How the cycle count process unlocks WMS potential

“Improved inventory accuracy” is prominent on almost every WMS benefit list.  Without question, inventory control and cycle counting improvements translate into hard dollar paybacks that drop to the bottom line.  Without the expectation of highly accurate inventories, inventory losses can never be investigated and eliminated.  

With inaccurate inventories, demand planners start adding in a “just in case” fudge factor that drives up current asset investment.  With inaccurate inventories, people simply make bad decisions.  They either promise customer deliveries on quantities that don’t exist, or they request replenishment of quantities that already exist in sufficient amounts.

"every other benefit from WMS is predicated on accurate inventory counts"

What is it about WMS that results in better inventory accuracy? At first glance, it could appear to be a hollow claim. There is nothing particularly revolutionary that has happened in the software industry that changes the game on recording what quantities are received, what quantities are shipped, and where quantities are located.  Inventory accuracy almost always does get better with a WMS, though, simply because every other benefit from WMS is predicated on accurate inventory counts.

Skilled cycle counting

The key to sustained and significant inventory accuracy improvements is to become skilled at cycle counting. “Skilled cycle counting” means more than just adjusting WMS inventories when they do not agree with the physical count.  Skilled cycle counting requires documenting discrepancies.  Follow up includes investigation and implementing corrective actions to the process.  Process improvements from a small sample can then be applied to the whole through process standardization. Through systematic process improvement, discrepancies become fewer, and the frequency of required cycle counts diminishes.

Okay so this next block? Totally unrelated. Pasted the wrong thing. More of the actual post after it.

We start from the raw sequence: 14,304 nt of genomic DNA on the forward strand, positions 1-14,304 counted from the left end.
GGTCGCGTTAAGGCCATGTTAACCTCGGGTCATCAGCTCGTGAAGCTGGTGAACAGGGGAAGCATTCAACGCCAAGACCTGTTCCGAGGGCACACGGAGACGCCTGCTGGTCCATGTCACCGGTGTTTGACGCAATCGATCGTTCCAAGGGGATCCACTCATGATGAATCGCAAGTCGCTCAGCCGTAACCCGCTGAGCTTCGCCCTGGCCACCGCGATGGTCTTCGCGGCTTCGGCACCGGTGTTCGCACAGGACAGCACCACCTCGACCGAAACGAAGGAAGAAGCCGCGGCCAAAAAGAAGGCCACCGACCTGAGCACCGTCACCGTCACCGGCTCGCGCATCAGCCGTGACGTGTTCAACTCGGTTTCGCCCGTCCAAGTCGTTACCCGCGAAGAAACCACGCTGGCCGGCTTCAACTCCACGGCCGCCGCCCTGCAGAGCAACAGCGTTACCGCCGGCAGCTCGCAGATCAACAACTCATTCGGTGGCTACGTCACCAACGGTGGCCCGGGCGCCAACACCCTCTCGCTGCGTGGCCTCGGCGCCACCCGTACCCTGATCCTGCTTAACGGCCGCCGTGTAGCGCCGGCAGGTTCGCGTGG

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Unfortunately, too many organizations cycle count, but never become skilled at it.  When that happens, the cycle count process is seen as an end into itself, rather than a process improvement tool. When improved inventory control is required, the only lever is to increase the frequency of cycle counting.   In this scenario, inventory control is not actually improving at all; inventory correction is simply occurring at an increased velocity. Inventory losses are not reduced; they are booked in smaller increments more frequently.

Transactional discipline matters

The practical math is that it doesn’t take significantly more resources to operate an inventory control system with an active process improvement effort than it does to cycle count more frequently.  Often, something as basic as scheduling a weekly meeting to review the three largest cycle count variances can yield disproportionate benefits. As people understand that transactional discipline matters, no one wants to be the person in the meeting explaining who didn’t do their job.

Inventory control is conceptually simple.  Report what goes in, report what goes out, and the difference remains.  The real world is anything but simple.  Inaccurate quantities can be received, products can change identities within the warehouse, finished goods can be returned to WIP, and shipped products can be returned to the warehouse.  

The central premise remains.  To attain the full payback from your WMS, good inventory control is a requirement, and cycle counting is the tool that helps achieve it.

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Shane Starr

About the author…

Shane Starr is a former ERP project manager, with business experience in manufacturing management, supply chain, finance, and strategic planning.

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Shane Starr

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